C. Hearsay Objections
Tille challenges admission of Dillon's testimony that Rines said something that convinced him that Satiacum's threats against Bennett were serious. The references were not hearsay because Rines' statement was not offered to prove the truth of a matter that it asserted. See Fed.R.Evid. 801(c).
Tille challenges admission of Kernes' testimony that the Arnesons offered to buy the Yakima Boys Fruit Stand property as agents of Satiacum. The government contends that the statements were offered as evidence against Satiacum only.
Tille claims only evidentiary error in admitting Kernes' testimony, so reversal is not required if any error was more probably than not harmless. See Castillo, 615 F.2d at 883. The evidence was relatively insignificant and remotely related to Tille. If it was admitted against him, any error was harmless.IV. CONSPIRACY INSTRUCTIONS
Appellants contend that Instructions 24 and 26, explaining the conspiracy charge, were confusing and inadequate. On review, this court must view the instructions as a whole, and reverse only for abuse of discretion. United States v. Abushi, 682 F.2d 1289, 1299 (9th Cir.1982). The trial judge enjoys substantial latitude in formulating instructions, as long as they fairly and adequately cover the issues. Id.
Instruction 24 set out the basic elements of a conspiracy:
The crime of conspiracy to violate the Racketeer Influenced and Corrupt Organization Act (RICO) is charged in Count I. The offense of conspiracy has three essential elements, each of which must be proved to your satisfaction beyond a reasonable doubt. These elements are:
FIRST: That the conspiracy described in the Indictment was willfully formed, and was existing at or about the time alleged;
SECOND: That the accused willfully became a member of the conspiracy; and
THIRD: That one of the conspirators thereafter knowingly committed within the Western District of Washington at least one overt act in furtherance of some object or purpose of the conspiracy.
Appellants contend that it misled the jury by implying that these elements alone constituted the charged RICO conspiracy.
Instruction 26 listed the elements the jury was told that it must find to sustain the RICO conspiracy charge. It provided in relevant part:
As to the first element of the crime charged in Count I of the indictment, you must find that there existed a conspiracy to be employed by or associated with an enterprise-in-fact engaged in or whose affairs affect interstate commerce, and to conduct or participate, directly or indirectly, in the conduct of such enterprise's affairs through a pattern of racketeering activity.
* * *
Concerning the second element of Count I, you must find beyond a reasonable doubt that the accused willfully, by his words or actions, agreed to participate, directly or indirectly, in the affairs of the enterprise through a pattern of racketeering activity, which is defined as two or more specified acts of racketeering in furtherance of the aims of the enterprise. Each defendant is charged with conspiring to participate in the enterprise through his agreement to commit at least two acts of racketeering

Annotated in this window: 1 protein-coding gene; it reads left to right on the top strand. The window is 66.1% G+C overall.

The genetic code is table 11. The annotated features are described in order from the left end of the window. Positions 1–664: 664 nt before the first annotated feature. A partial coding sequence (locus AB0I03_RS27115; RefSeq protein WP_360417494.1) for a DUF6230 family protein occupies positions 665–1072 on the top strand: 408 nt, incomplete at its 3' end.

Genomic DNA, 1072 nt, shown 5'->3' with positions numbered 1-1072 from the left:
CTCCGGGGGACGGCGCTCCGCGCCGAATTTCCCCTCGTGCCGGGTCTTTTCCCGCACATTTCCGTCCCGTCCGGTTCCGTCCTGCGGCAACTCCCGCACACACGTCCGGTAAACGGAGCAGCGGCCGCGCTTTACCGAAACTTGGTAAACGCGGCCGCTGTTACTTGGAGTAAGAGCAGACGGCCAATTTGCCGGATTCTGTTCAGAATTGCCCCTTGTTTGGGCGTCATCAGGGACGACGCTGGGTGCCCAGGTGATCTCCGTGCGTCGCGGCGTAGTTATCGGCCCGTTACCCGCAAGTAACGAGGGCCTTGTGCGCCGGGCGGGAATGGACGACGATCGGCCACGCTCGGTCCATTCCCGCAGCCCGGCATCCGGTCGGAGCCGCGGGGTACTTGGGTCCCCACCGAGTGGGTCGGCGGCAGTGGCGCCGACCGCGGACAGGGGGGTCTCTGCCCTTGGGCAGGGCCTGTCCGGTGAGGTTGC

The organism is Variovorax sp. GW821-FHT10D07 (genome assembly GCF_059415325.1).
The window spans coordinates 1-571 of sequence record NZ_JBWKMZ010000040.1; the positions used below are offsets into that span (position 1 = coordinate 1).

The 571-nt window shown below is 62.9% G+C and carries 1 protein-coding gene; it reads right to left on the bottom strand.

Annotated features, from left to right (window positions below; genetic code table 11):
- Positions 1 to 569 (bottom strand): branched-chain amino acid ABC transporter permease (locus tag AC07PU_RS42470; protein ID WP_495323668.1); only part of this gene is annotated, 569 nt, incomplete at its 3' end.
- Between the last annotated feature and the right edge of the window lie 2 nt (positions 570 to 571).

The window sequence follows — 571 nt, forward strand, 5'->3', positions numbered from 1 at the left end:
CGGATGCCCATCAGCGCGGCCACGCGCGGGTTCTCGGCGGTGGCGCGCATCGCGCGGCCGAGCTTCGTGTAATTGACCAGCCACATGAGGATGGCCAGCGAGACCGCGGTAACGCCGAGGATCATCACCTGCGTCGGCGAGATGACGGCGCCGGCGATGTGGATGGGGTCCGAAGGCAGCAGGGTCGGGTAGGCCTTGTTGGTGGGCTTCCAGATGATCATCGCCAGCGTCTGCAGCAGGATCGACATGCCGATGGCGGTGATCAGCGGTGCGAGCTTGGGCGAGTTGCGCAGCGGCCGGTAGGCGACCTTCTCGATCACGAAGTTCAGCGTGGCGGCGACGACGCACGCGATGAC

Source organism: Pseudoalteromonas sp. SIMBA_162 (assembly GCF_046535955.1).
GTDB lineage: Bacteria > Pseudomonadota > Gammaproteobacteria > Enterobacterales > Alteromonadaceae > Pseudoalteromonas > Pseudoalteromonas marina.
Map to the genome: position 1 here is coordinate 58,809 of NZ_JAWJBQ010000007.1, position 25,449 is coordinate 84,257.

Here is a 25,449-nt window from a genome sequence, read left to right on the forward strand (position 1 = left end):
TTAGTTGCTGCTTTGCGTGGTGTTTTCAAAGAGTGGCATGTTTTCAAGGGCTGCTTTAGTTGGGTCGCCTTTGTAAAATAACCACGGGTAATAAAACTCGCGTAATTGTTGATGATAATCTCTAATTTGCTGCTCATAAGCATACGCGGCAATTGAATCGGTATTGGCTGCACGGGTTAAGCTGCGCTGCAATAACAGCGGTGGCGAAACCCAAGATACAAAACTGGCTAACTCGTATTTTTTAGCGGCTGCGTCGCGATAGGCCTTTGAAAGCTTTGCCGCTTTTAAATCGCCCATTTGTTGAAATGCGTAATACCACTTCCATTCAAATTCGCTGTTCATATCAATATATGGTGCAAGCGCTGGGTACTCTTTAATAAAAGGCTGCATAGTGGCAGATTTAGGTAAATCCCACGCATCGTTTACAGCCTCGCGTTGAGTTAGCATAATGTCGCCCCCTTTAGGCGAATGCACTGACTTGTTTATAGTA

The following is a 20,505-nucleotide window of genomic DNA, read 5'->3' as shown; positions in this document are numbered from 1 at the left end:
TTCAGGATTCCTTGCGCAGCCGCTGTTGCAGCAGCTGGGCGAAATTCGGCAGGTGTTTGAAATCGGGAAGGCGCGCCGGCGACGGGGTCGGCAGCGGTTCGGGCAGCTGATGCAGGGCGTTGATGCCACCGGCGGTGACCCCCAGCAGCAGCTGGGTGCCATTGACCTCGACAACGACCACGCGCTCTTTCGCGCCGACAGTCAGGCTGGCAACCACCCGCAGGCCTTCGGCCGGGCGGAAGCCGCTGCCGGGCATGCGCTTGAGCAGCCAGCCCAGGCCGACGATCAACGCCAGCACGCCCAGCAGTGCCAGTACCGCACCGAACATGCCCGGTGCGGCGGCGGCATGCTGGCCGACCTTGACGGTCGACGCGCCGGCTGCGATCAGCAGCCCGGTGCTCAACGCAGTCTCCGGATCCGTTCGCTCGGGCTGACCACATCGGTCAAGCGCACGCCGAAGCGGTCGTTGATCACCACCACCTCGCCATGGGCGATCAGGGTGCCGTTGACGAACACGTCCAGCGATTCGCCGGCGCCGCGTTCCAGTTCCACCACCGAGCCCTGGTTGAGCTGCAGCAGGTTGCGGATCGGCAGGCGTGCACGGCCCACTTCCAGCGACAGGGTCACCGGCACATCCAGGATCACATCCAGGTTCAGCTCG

The third element of Count I requires the knowing, actual commission of at least one overt act by at least one of the conspirators....
Appellants contend that Instruction 26 was "confusing as to the requisite relationship of the elements 'employed by or associated with' and 'to conduct or participate, directly or indirectly, in the conduct of such enterprise's affairs'."
The relevant portions of the statute provide:
(c) It shall be unlawful for any person ... associated with any enterprise engaged in ... interstate commerce, to conduct or participate, directly or indirectly, in the conduct of such enterprise's affairs through a pattern of racketeering activity ....
(d) It shall be unlawful for any person to conspire to violate [subsection c].
18 U.S.C. Sec. 1962. Those subsections of the statute were included in Instruction 23.
Instruction 24 provided a general framework of the theory of conspiracy and Instruction 26 explained how the elements of a RICO conspiracy charge fit into that framework. Instruction 26 tracks the statutory language closely. As a whole, the conspiracy instructions were not misleading.
Appellants contend that Instruction 26 does not include the requirement that predicate acts of racketeering were connected by a common scheme or plan. The instruction stated that the jury must find that the accused agreed to participate in the affairs of the enterprise "through a pattern of racketeering activity, which is defined as two or more specified acts of racketeering in furtherance of the aims of the enterprise." The requirement of a "pattern" of acts "in furtherance of the aims of the enterprise" is an adequate statement of the law.
Appellants argue that the court erred in rejecting Burrows' proposed conspiracy instruction. Because all significant elements of that instruction were substantially included in the instructions given, there was no reversible error. See United States v. Lane, 708 F.2d 1394, 1397 (9th Cir.1983).
The judgments are affirmed.